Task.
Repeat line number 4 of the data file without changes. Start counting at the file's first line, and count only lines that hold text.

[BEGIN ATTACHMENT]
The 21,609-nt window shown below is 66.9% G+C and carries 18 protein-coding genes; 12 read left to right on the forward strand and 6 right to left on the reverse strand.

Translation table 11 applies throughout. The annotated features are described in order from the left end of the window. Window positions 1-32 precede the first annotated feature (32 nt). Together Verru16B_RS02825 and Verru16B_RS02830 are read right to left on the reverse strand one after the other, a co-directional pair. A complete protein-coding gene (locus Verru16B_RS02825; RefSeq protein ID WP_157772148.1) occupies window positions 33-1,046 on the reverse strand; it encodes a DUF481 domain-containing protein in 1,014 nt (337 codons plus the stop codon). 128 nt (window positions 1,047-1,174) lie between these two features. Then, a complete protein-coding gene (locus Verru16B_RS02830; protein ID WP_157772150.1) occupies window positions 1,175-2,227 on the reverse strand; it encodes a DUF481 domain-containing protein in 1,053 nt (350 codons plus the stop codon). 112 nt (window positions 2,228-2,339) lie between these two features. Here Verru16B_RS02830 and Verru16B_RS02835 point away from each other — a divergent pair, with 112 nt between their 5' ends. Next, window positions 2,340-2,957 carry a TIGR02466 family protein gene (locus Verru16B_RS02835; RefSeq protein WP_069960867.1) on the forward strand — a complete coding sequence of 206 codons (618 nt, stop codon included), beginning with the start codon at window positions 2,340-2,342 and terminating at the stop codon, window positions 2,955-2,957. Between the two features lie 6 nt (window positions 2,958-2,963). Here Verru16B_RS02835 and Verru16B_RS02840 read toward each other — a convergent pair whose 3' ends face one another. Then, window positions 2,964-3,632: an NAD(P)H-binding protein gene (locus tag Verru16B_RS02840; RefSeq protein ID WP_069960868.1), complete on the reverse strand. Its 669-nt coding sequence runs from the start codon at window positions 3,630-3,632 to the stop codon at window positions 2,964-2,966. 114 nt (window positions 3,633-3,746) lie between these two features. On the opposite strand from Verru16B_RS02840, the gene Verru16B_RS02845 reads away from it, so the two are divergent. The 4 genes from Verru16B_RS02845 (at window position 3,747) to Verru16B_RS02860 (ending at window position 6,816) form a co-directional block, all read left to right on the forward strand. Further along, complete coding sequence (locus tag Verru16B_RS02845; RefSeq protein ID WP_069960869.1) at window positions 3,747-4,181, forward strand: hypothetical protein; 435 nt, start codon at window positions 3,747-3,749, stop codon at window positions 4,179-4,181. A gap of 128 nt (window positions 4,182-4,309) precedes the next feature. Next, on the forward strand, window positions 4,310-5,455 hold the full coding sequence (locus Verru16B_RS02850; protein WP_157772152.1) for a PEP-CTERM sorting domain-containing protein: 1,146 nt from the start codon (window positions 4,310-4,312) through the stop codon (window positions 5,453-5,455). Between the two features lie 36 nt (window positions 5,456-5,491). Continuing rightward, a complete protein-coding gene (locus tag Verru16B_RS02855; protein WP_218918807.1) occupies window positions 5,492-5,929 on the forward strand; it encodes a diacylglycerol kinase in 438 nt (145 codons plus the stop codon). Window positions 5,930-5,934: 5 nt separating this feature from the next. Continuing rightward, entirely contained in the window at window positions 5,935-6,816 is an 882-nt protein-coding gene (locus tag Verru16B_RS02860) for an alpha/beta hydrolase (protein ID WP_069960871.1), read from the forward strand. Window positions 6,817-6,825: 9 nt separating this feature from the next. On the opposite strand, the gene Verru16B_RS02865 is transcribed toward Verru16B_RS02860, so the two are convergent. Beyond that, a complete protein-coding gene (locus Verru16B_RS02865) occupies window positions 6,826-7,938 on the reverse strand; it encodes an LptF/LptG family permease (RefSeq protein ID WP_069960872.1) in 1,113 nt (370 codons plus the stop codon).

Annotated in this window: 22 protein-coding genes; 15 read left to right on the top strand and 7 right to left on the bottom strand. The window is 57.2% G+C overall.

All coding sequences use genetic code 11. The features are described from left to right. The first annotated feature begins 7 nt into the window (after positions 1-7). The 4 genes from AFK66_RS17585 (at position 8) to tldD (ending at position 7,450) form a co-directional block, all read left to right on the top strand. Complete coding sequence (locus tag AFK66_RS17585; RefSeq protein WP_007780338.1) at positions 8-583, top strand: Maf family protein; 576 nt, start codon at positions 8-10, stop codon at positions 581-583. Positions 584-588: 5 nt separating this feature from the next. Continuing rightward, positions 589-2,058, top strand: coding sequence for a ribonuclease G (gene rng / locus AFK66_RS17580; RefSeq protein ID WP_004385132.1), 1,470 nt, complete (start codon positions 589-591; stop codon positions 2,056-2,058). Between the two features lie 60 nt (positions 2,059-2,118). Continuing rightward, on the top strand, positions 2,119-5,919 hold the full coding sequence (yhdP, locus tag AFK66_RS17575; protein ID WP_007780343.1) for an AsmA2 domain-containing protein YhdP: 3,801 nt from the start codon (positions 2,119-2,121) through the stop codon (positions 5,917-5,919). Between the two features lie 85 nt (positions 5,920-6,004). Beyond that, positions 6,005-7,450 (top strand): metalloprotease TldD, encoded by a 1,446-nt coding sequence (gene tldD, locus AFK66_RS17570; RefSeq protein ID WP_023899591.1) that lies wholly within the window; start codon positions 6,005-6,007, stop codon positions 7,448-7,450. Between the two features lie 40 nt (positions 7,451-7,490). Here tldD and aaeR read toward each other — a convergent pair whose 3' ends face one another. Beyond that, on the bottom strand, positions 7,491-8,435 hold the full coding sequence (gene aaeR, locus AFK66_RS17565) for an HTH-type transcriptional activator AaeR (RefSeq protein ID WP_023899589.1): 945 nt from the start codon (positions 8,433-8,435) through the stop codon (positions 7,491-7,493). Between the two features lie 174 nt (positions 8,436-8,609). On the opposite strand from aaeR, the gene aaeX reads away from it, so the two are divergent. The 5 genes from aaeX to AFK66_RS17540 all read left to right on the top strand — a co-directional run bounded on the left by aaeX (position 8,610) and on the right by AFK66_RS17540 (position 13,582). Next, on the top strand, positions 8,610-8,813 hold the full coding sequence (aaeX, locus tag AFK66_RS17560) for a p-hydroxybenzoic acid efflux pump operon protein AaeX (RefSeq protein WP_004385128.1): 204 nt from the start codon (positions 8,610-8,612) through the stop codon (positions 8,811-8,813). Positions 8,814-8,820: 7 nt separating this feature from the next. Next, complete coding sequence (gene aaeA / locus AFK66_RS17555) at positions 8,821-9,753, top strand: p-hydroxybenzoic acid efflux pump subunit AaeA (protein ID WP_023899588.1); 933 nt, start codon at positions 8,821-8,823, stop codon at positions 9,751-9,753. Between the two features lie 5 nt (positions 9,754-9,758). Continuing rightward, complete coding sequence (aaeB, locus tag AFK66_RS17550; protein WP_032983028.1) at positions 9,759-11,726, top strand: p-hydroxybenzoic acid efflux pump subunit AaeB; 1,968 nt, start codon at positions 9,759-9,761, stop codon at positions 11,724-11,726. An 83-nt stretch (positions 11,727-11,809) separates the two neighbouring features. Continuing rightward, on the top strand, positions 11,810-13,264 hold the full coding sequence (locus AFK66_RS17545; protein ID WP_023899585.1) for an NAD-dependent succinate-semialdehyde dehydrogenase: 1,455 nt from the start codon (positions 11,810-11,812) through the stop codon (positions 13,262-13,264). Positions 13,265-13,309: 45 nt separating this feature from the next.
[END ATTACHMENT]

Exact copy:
All coding sequences use genetic code 11. The features are described from left to right. The first annotated feature begins 7 nt into the window (after positions 1-7). The 4 genes from AFK66_RS17585 (at position 8) to tldD (ending at position 7,450) form a co-directional block, all read left to right on the top strand. Complete coding sequence (locus tag AFK66_RS17585; RefSeq protein WP_007780338.1) at positions 8-583, top strand: Maf family protein; 576 nt, start codon at positions 8-10, stop codon at positions 581-583. Positions 584-588: 5 nt separating this feature from the next. Continuing rightward, positions 589-2,058, top strand: coding sequence for a ribonuclease G (gene rng / locus AFK66_RS17580; RefSeq protein ID WP_004385132.1), 1,470 nt, complete (start codon positions 589-591; stop codon positions 2,056-2,058). Between the two features lie 60 nt (positions 2,059-2,118). Continuing rightward, on the top strand, positions 2,119-5,919 hold the full coding sequence (yhdP, locus tag AFK66_RS17575; protein ID WP_007780343.1) for an AsmA2 domain-containing protein YhdP: 3,801 nt from the start codon (positions 2,119-2,121) through the stop codon (positions 5,917-5,919). Between the two features lie 85 nt (positions 5,920-6,004). Beyond that, positions 6,005-7,450 (top strand): metalloprotease TldD, encoded by a 1,446-nt coding sequence (gene tldD, locus AFK66_RS17570; RefSeq protein ID WP_023899591.1) that lies wholly within the window; start codon positions 6,005-6,007, stop codon positions 7,448-7,450. Between the two features lie 40 nt (positions 7,451-7,490). Here tldD and aaeR read toward each other — a convergent pair whose 3' ends face one another. Beyond that, on the bottom strand, positions 7,491-8,435 hold the full coding sequence (gene aaeR, locus AFK66_RS17565) for an HTH-type transcriptional activator AaeR (RefSeq protein ID WP_023899589.1): 945 nt from the start codon (positions 8,433-8,435) through the stop codon (positions 7,491-7,493). Between the two features lie 174 nt (positions 8,436-8,609). On the opposite strand from aaeR, the gene aaeX reads away from it, so the two are divergent. The 5 genes from aaeX to AFK66_RS17540 all read left to right on the top strand — a co-directional run bounded on the left by aaeX (position 8,610) and on the right by AFK66_RS17540 (position 13,582). Next, on the top strand, positions 8,610-8,813 hold the full coding sequence (aaeX, locus tag AFK66_RS17560) for a p-hydroxybenzoic acid efflux pump operon protein AaeX (RefSeq protein WP_004385128.1): 204 nt from the start codon (positions 8,610-8,612) through the stop codon (positions 8,811-8,813). Positions 8,814-8,820: 7 nt separating this feature from the next. Next, complete coding sequence (gene aaeA / locus AFK66_RS17555) at positions 8,821-9,753, top strand: p-hydroxybenzoic acid efflux pump subunit AaeA (protein ID WP_023899588.1); 933 nt, start codon at positions 8,821-8,823, stop codon at positions 9,751-9,753. Between the two features lie 5 nt (positions 9,754-9,758). Continuing rightward, complete coding sequence (aaeB, locus tag AFK66_RS17550; protein WP_032983028.1) at positions 9,759-11,726, top strand: p-hydroxybenzoic acid efflux pump subunit AaeB; 1,968 nt, start codon at positions 9,759-9,761, stop codon at positions 11,724-11,726. An 83-nt stretch (positions 11,727-11,809) separates the two neighbouring features. Continuing rightward, on the top strand, positions 11,810-13,264 hold the full coding sequence (locus AFK66_RS17545; protein ID WP_023899585.1) for an NAD-dependent succinate-semialdehyde dehydrogenase: 1,455 nt from the start codon (positions 11,810-11,812) through the stop codon (positions 13,262-13,264). Positions 13,265-13,309: 45 nt separating this feature from the next.